The United Nations, like its predecessor, the League of Nations, was once regarded as a noble institution. A place where different countries could discuss and debate everything from political disputes to wars and military skirmishes. While there would obviously be points of agreement and disagreement, the main goal was to find a path to peace, security, and a safer world for all of us to live in.
That was then, and this is now.
Today’s U.N. resembles a political cesspool controlled by totalitarian states and rogue nations who reject democracy, liberty, and freedom. Here are several examples illustrating its stunning decline and fall: Iran and Iraq were scheduled to co-chair a 2003 U.N. nuclear disarmament conference before Saddam Hussein was toppled from power; North Korea, a major nuclear threat, chaired the U.N. Conference on Disarmament in 2011; Libya chaired the U.N. Human Rights Commission in 2003, and was a U.N. Security Council member; Syria chaired the U.N. Security Council in June 2002 and August 2003, and sat on the U.N. Human Rights Council.
It’s only getting worse with time. The most recent example involves the U.N. Relief and Works Agency for Palestine Refugees, or UNRWA.
Various democratic countries, including Canada, recently suspended funding to UNRWA after reports came out in late January that 12 of its employees had taken part
in Hamas’s attack against Israel on Oct. 7, 2023. The U.S. House Foreign Affairs Committee recently voted 30-19 in support
of moving forward New Jersey Republican House Representative Chris Smith’s bill to permanently cut American aid to UNRWA.
UNRWA Commissioner General Philippe Lazzarini acknowledged that Israel had provided them with information to this effect. “Any UNRWA employee who was involved in acts of terror will be held accountable,” he said
in a Feb. 8 statement, “including through criminal prosecution.” Ten of the 12 employees were fired, while the other two were reportedly dead.
This disgusting revelation only turned out to be the tip of the iceberg.
The Israel Defence Forces just uncovered
what the Times of Israel described as a “subterranean data center — complete with an electrical room, industrial battery power banks and living quarters for Hamas terrorists operating the computer servers.” Where was this discovered? Underneath UNRWA’s headquarters in the Gaza Strip’s “upscale Rimal neighborhood,” of all places.
on X on Feb. 10 that UNRWA “did not know what is under its headquarters in Gaza.” To which the Coordination of Government Activities in the Territories immediately responded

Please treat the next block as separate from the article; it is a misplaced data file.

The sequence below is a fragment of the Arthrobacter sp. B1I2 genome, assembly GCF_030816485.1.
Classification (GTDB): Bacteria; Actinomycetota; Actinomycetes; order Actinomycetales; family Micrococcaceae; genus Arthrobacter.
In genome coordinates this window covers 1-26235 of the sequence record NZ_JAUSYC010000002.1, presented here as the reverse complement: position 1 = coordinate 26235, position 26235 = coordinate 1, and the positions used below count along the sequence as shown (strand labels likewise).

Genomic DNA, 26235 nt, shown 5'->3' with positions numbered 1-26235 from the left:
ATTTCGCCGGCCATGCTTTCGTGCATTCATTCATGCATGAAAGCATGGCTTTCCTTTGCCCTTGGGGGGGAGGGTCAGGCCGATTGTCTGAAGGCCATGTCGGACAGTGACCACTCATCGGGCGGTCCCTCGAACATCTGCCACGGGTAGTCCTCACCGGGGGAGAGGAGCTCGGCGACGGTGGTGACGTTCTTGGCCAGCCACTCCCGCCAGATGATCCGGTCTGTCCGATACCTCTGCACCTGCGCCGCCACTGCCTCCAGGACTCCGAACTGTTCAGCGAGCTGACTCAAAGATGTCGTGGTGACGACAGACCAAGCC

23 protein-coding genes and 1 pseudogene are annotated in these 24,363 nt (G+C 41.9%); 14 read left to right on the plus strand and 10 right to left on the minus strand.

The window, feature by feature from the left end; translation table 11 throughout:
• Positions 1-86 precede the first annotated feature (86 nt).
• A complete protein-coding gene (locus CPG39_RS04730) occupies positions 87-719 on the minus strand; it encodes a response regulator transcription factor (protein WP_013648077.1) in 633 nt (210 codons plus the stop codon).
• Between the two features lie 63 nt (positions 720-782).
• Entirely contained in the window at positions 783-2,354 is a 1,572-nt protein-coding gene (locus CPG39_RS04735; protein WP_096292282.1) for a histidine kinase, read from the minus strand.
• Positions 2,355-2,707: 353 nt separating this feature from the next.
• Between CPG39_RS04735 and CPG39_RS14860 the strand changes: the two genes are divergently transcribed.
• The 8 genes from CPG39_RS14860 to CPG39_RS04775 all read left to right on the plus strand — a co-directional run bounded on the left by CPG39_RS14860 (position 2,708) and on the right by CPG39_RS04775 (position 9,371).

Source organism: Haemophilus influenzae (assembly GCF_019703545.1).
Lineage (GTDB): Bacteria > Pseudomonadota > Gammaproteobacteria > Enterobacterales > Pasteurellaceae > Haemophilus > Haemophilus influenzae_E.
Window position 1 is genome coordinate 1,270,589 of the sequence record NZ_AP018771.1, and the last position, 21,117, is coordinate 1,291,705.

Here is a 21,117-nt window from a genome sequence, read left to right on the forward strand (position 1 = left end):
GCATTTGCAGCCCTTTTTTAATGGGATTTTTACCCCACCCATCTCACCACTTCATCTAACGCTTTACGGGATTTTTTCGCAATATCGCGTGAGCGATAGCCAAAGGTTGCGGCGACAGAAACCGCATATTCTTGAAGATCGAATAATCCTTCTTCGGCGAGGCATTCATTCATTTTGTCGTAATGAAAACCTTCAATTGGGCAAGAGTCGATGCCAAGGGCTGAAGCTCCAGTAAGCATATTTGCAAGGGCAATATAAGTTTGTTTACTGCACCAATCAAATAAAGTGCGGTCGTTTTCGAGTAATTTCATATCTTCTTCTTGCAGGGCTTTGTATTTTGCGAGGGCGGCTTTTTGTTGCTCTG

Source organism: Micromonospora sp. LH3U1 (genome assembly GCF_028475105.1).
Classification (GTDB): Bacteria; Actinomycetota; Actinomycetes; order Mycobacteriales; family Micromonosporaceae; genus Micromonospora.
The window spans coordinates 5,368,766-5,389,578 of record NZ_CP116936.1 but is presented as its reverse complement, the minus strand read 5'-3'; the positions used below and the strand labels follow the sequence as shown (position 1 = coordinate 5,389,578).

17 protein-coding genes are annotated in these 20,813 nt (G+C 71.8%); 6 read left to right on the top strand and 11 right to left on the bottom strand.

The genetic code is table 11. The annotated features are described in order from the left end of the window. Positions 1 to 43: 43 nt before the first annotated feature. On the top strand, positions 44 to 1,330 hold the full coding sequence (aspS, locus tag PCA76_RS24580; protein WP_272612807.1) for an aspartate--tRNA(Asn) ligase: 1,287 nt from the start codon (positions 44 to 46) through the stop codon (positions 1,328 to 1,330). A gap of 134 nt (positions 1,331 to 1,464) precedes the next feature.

, “Oh, you knew. ... You chose to ignore the facts so you can later try and deny them.”
Moreover, in a Feb. 10 interview with Fox News Digital, Israeli Minister of Defense Yoav Gallant suggested
his country has knowledge of “dozens” of UNRWA employees being involved with the Hamas-led attack. “UNRWA is a group of terrorists who receive salaries from many countries,” Gallant said, and “these countries gave money to people who raped, murdered and took people into captivity.”
Is it any wonder that a growing number of world leaders have lost faith in the U.N.? It’s not only a shell of its former self, but it’s reached a point where it can’t be salvaged.
That’s why I and others have been occasionally calling
on western nations to leave the U.N. and start a League of Democracies.
The original concept can be found
in a May 22, 2004, Washington Post op-ed written by Ivo Daalder (currently president of the Chicago Council on Global Affairs) and James Lindsay (currently senior vice president of the Council on Foreign Relations). They proposed an Alliance of Democratic States, which would “unite nations with entrenched democratic traditions ... where democracy is so rooted that reversion to autocratic rule is unthinkable.” The alliance’s purpose “would be to strengthen international cooperation to combat terrorism, curtail weapons proliferation, cure infectious diseases and curb global warming.” It would also “work vigorously to advance the values that its members see as fundamental to their security and well-being — democratic government, respect for human rights, a market-based economy.”
Daalder and Lindsay’s important idea has been studied and expanded over the years. Similar concepts like Federation of Democracies and Concert of Democracies have been proposed, too.
My preference has always been for a League of Democracies.
It would harken back to the time when the League of Nations was formed on Jan. 10, 1920, at the Paris Peace Conference that ended the First World War. This fledgling organization stood for concepts like global peace, collective security, rule of law and economic stabilization. It helped shape the fabric of our modern world.
The old League of Nations’ legacy could therefore serve as inspiration for freedom-loving countries to abandon the disgraced United Nations and build a new League of Democracies to defend our policies, ideas, and values. It’s time to do it.
Views expressed in this article are opinions of the author and do not necessarily reflect the views of The Epoch Times.